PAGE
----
Friday, July 17, 2009
horror and disbelief in Montreal
Even the waiters could tell the couple were very much in love. They were friendly with the staff, but they really had eyes only for each other. It had been her 33rd birthday last Monday, and they had reserved a table at this Japanese Sushi Bar to celebrate (last night - Thursday). The restaurant was in the atrium of a hotel in mid Montreal (Peel St. and de Maisonneuve Blvd., if you know Montreal), an area replete with high-end hotels, boutiques and restaurants. Happily immersed in each other one minute - and the next - a concrete slab from 17 stories above crashes through the glass atrium ceiling landing directly on the 33 year old woman, killing her instantly. Staff and other diners, were not sure if a bomb had gone off, but it sounded like an explosion. They ran to the back of the restaurant and were paralyzed with fear. Only the young husband's cries, of "My wife! My wife! Stay with me!", brought the people in the restaurant out of their stunned paralysis and to the aid of the husband lying beside his wife on the floor. All I will describe of the rest of the scene is that it was evident the woman was dead - and the man had lost some fingers on one hand. Either he was touching her arm or her hand at the time of the accident, or he reached out to try and pull her out of harm's way . . . . I can only try to imagine the agony he must have experienced. He was taken away by ambulance, striken - looking to the spot where his wife lay dead pinned under a slab of concrete. (Since writing this post this morning, it has been reported that the couple had originally sat at another table in the restaurant, but had seen the empty table by the window and asked to move. Sadly, they moved to the fated spot.)
The immensity, horror and sadness of such a random, freak accident have Montrealers in a stunned state of sympathy and disbelief today. Everyone's heart goes out to this young man now in the Montreal General Hospital - and, of course, to their families. (This man and any witnesses in the area would be prime candidates for EMDR (Eye Movement Desensitization and Reprocessing) therapy in a few weeks or months from now. I mention this because EMDR was the subject of my last post.)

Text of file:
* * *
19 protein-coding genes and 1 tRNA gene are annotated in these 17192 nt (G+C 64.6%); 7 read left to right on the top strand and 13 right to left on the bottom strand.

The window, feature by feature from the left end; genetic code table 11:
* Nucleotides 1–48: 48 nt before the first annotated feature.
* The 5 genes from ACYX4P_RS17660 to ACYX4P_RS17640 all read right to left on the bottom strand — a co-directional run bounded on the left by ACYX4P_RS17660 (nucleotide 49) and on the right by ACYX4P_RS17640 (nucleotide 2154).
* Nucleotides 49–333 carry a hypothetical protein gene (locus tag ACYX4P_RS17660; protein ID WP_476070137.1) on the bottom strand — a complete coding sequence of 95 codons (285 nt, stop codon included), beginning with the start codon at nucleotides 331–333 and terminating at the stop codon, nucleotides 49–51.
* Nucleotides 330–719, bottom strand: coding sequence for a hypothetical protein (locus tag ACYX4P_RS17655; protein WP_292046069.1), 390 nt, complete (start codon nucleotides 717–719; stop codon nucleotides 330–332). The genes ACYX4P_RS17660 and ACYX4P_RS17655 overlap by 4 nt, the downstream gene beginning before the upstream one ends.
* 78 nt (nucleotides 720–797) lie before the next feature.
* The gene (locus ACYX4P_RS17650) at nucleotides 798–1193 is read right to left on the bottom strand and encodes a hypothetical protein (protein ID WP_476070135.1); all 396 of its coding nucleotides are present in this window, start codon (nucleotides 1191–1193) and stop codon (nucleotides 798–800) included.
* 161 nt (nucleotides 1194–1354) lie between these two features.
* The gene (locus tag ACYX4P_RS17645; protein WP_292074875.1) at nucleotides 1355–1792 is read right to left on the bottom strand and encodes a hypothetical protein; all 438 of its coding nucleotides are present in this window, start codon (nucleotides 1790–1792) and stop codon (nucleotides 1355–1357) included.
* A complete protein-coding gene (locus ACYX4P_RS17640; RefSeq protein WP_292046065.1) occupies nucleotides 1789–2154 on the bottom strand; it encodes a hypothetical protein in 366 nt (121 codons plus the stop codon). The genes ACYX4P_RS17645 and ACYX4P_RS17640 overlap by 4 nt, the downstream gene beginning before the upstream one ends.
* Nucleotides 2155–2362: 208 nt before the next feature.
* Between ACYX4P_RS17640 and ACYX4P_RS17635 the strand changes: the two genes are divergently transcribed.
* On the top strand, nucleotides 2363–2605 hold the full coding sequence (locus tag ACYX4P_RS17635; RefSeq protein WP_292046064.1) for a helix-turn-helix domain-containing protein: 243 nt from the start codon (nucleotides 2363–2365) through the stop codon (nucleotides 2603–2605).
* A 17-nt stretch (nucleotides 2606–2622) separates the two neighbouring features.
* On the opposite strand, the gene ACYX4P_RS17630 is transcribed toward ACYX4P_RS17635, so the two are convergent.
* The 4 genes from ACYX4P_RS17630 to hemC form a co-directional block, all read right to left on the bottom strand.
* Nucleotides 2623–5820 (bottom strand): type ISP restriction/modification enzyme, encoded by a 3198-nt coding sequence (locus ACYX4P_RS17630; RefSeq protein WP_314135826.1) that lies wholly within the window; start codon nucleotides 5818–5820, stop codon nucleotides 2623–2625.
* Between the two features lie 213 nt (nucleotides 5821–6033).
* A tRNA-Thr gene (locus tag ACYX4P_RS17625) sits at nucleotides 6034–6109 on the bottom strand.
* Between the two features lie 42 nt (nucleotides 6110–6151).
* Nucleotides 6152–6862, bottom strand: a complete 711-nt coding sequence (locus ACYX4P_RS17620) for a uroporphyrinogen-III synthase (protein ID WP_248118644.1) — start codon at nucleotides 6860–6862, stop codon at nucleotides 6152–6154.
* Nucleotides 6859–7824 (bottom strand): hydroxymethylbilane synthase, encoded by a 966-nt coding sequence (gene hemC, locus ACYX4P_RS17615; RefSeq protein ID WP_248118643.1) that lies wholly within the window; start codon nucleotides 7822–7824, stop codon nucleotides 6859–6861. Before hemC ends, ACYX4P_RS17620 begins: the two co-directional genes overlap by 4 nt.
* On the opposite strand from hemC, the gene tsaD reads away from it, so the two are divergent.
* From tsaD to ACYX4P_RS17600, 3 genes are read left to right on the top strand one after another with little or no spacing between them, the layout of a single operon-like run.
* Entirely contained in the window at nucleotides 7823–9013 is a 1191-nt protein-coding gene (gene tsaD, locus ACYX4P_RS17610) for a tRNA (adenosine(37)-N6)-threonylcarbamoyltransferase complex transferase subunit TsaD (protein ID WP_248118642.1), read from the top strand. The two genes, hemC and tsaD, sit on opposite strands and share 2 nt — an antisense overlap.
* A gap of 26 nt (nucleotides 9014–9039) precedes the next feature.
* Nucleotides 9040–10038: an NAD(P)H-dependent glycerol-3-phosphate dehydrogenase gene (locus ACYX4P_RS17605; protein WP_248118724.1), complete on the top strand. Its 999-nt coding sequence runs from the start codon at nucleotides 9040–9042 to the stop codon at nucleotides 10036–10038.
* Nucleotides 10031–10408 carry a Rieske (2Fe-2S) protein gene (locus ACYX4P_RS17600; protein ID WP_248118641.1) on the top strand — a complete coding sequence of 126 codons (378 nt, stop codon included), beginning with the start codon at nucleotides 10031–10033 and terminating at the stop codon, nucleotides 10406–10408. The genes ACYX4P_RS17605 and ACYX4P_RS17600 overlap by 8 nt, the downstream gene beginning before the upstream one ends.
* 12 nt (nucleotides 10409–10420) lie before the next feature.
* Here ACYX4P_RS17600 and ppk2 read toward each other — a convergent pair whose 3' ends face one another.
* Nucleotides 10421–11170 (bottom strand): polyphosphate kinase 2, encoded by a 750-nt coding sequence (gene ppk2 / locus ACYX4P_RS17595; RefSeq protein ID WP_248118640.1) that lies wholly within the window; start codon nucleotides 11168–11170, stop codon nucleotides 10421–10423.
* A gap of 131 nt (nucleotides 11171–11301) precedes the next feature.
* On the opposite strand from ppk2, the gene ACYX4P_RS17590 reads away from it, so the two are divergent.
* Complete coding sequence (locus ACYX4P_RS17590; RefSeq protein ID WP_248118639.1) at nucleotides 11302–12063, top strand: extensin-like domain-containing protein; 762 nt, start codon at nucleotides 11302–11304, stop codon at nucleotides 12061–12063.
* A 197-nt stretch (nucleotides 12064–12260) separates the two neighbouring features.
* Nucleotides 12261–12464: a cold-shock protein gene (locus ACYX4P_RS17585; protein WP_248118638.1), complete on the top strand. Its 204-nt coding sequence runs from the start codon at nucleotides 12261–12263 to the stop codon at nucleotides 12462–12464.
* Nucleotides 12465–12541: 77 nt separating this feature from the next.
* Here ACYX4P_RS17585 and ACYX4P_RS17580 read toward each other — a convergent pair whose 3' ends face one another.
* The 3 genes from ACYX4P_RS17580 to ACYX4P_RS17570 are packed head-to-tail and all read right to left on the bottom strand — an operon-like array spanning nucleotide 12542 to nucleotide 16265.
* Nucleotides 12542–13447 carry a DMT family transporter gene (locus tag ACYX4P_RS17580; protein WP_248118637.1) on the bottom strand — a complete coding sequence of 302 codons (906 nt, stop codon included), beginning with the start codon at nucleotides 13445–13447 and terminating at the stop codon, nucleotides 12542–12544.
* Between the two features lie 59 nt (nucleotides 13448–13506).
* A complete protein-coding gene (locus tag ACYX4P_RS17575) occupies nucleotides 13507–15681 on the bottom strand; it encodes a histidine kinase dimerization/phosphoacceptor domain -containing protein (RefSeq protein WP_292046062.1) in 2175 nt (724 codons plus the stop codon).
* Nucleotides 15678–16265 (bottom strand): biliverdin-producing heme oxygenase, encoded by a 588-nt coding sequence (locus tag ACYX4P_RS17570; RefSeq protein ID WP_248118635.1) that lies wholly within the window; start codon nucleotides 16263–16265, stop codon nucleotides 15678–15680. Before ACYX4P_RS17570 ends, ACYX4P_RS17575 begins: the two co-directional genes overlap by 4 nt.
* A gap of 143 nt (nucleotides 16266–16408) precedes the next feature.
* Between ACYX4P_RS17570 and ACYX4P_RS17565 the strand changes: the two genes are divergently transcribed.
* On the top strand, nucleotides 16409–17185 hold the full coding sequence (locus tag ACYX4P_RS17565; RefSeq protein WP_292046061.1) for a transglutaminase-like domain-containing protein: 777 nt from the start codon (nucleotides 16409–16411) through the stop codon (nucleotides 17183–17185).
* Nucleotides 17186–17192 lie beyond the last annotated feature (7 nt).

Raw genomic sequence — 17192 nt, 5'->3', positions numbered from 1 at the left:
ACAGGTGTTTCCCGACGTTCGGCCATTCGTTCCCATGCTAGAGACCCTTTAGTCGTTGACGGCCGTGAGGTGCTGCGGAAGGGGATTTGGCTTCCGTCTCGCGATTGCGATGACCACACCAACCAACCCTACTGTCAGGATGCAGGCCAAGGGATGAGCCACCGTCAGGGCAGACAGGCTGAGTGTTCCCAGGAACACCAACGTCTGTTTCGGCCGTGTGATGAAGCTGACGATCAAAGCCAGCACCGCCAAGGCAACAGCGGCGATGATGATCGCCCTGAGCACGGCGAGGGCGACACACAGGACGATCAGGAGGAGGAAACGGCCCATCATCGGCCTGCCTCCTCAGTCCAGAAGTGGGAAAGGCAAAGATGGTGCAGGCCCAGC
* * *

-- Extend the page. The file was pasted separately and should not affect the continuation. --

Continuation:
This tragedy has cast a pall over our city and certainly over my mind. I think I felt rattled about it because I have children that age. In fact, my two daughters were meeting at a restaurant in Montreal last night . . . and it could just as easily have been them. On the flip side of the coin, this kind of tragedy pushes me to treasure every moment, every connection, every breath I have today, knowing that in the blink of an eye everything can change.
I will hold that young man in my heart, praying that his friends and family love and support him through difficult days ahead of physical and emotional healing.
Again, we try to comprehend the fragility of life. The random events that kill humans and their dreams. Sometimes it really does feel like one big cosmic joke. We have hopes and dreams, we make plans, we create a life, we create children, we try to do good . . . and still . . . we find ourselves ever at the mercy of an unmerciful, capricious turn of events. And still . . . we go on . . . doing our best to create a meaningful life . . . soaking up the moments of joy, love and beauty offered to us . . . . what else can we do? As Seneca said, "Sometimes even to live is an act of courage".